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Y1 party etiquette question

(12 Posts)
misshardbroom Tue 09-Jun-09 11:40:59

DD is going to have a birthday treat to which she can invite 6 friends.

However, the children she wants to invite are not necessarily the children of the mums I'm most friendly with (if that makes sense). For example, I chat to Mum A and Mum B. Mum A's child is a good friend of DD and she wants to invite her. Mum B's child & DD don't really play together, so she isn't going to invite her.

I'm completely fine with this because I think her birthday should be about her friends, not mine, but I wondered if anyone else had encountered this and whether it makes life awkward?

I don't want to make a mountain out of a molehill, but I don't want to upset anyone either.

DiamondHead Tue 09-Jun-09 11:47:34

It's awkward but I think you have the right attitude. It's her party, not yours.

onepieceofcremeegg Tue 09-Jun-09 11:51:25

I think that if you are fairly discreet when she hands out the invitations then it is fine. Problems arise (ime) when the child starts handing invites out loudly and other children stand by being ignored. 6 is a lovely number. Problems also occur if the dc is allowed to invite, say 20-25 out of a class of 30.

katiestar Tue 09-Jun-09 13:47:49

I would be inclined to nvite the other child too .I think rightly or wrongly that the other parent might feel hurt?

forehead Tue 09-Jun-09 13:59:42

I guarantee that the other parents will feel upset if you dont invite their dd's. They will probably start ignoring you. I agree with Katiestar.

islandofsodor Tue 09-Jun-09 14:01:02

I am very strongly of the opinion that up until a child starts school parties are more about friends of yours but once they are at school the child should choose their own friends regardless of who your friends are.

GooseyLoosey Tue 09-Jun-09 14:04:42

I think it would be fine not to invite the child. One of my closest "mum friends" has always invited ds to her dd's party and vice versa but this yr (yr1) we have both had much smaller parties and decided that they are old enough to pick who they invite. Niether were invited to the other's party and as far as I know, niether of us are remotely offended.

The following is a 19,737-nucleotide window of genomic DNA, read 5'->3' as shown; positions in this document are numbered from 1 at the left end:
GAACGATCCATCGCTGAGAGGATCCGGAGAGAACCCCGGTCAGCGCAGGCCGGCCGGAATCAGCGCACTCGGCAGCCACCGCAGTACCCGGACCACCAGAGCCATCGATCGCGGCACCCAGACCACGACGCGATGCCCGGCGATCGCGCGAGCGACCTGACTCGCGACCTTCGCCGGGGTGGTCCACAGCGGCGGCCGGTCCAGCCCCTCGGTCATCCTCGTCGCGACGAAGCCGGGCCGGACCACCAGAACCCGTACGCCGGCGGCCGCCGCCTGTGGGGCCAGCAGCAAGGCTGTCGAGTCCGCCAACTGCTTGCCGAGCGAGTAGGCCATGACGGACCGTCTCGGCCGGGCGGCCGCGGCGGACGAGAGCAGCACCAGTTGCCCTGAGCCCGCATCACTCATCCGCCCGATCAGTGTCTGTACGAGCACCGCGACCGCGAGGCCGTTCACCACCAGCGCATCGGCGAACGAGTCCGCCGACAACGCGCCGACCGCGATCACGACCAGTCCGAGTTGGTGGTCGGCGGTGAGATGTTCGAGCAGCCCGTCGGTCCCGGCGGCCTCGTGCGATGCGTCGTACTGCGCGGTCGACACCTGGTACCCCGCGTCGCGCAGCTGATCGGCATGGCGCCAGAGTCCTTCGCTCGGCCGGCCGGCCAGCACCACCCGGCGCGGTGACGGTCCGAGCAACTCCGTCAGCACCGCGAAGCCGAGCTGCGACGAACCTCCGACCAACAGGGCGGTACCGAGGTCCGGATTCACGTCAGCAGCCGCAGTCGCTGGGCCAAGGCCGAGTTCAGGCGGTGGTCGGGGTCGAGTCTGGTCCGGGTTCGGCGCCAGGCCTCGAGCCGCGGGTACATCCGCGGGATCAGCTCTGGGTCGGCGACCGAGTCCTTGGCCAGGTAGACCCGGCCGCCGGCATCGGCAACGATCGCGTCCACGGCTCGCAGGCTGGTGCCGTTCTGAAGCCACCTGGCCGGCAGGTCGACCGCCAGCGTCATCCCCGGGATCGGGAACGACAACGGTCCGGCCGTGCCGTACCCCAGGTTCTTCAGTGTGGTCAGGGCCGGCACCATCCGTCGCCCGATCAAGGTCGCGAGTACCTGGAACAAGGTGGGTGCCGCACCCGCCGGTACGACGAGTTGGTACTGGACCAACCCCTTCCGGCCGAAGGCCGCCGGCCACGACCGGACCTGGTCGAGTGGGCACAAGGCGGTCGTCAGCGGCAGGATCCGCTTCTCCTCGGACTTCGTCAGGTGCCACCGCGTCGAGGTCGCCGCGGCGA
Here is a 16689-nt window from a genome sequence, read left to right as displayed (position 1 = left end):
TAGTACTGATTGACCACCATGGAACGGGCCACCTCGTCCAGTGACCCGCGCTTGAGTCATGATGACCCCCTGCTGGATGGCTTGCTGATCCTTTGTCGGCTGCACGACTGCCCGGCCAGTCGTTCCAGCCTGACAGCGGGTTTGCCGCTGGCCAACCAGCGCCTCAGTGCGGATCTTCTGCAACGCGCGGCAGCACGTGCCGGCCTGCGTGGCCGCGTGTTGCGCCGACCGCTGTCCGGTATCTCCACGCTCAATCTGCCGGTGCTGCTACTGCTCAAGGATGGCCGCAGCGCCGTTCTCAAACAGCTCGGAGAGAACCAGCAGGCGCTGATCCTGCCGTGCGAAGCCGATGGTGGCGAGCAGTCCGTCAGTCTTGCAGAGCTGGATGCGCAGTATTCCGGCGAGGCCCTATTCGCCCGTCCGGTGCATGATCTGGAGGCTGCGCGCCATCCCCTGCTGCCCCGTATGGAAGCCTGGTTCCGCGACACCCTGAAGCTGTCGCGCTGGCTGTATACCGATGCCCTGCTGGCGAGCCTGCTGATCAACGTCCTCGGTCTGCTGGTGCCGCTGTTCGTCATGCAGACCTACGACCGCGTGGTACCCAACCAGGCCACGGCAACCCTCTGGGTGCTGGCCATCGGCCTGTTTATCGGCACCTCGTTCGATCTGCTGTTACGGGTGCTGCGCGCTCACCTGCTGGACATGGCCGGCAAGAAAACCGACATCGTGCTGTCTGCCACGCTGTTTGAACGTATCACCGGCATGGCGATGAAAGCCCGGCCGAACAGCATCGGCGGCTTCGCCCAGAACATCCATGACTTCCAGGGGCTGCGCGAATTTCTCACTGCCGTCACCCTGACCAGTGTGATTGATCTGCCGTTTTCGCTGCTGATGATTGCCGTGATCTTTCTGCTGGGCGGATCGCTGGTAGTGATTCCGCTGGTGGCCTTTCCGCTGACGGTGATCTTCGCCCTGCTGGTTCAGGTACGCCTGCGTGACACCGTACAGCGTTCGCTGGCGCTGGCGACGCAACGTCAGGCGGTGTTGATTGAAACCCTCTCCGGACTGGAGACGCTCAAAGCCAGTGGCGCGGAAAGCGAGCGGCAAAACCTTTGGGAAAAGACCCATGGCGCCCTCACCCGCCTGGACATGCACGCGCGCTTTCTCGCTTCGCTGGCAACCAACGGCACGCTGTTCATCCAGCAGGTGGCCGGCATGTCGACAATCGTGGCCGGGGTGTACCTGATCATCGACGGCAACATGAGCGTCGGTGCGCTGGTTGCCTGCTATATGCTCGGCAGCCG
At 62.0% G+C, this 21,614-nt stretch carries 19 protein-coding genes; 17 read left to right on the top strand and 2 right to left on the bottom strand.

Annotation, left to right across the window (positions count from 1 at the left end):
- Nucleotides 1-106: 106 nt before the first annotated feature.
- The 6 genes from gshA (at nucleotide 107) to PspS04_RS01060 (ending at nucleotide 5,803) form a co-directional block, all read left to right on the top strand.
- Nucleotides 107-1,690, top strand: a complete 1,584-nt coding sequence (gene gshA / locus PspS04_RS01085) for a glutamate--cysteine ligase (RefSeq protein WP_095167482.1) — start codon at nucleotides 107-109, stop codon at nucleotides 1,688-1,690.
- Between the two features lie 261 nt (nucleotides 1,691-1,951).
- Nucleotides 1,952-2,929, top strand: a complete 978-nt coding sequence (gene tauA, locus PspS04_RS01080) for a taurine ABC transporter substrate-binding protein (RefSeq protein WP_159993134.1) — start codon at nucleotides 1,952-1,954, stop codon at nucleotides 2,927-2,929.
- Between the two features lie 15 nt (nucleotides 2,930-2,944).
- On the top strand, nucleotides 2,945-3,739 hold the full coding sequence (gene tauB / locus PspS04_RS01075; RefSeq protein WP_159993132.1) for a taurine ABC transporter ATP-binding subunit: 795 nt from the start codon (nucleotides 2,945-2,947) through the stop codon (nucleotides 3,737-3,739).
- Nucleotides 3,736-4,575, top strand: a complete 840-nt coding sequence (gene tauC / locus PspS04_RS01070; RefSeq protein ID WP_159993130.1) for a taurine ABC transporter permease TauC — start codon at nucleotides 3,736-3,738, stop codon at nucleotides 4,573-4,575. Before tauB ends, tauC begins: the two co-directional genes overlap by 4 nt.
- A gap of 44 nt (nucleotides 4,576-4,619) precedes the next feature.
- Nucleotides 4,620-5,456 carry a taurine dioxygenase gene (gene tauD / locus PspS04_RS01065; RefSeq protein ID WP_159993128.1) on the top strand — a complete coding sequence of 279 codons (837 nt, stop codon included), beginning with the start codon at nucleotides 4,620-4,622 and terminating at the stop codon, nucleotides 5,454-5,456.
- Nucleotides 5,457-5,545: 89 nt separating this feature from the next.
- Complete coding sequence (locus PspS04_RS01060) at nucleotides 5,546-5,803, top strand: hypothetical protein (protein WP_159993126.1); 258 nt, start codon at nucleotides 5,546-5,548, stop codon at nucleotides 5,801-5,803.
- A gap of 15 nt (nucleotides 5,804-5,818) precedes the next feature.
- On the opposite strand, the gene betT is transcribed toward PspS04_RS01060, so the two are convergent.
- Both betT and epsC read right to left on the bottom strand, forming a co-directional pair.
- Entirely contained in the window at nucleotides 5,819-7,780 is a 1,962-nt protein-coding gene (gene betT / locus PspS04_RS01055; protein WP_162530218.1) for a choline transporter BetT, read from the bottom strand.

plimple Tue 09-Jun-09 14:11:15

Just tell your friends that it is her party treat and her choice. I wouldn't be offended, but I might if you started being secretive.

Smithagain Tue 09-Jun-09 18:56:52

Agree with plimple. Her party, her friends. Be discreet about giving out the invitations, but not so discreet that it looks like you've got something to hide! If you detect any bad feeling, just explain that you were limited in numbers and went with the list DD gave you.

eskimum Tue 09-Jun-09 20:52:04

People can get v upset about party invites - parents and children both.

So I would just be up front about it as you're on friendly chatting terms with Mum A and B.

Say something along lines of "we weren't sure what to do about DD's party this year....but what we're doing is letting her decide....really hope you don't feel put out as your dd isn't one of the 6 this year", maybe make a comment about how thier friendhsips change so much at this age and who knows who she'll be inviting next year.

Surely no-one can be offended then and you can stop worrying.

simplesusan Fri 12-Jun-09 17:04:52

I think onepiece has hit the nail on the head.

stealthsquiggle Fri 12-Jun-09 17:12:59

6 is a good number. In Y1 they have to start learning to understand that not all parties are whole class parties. Prime your DD to tell anyone else who asks that she was only allowed to invite 6, and be upfront with the mothers with whom you are friendly - "we said just 6, so we had to let her choose..." Children/parents may be momentarily upset but they will get over it.

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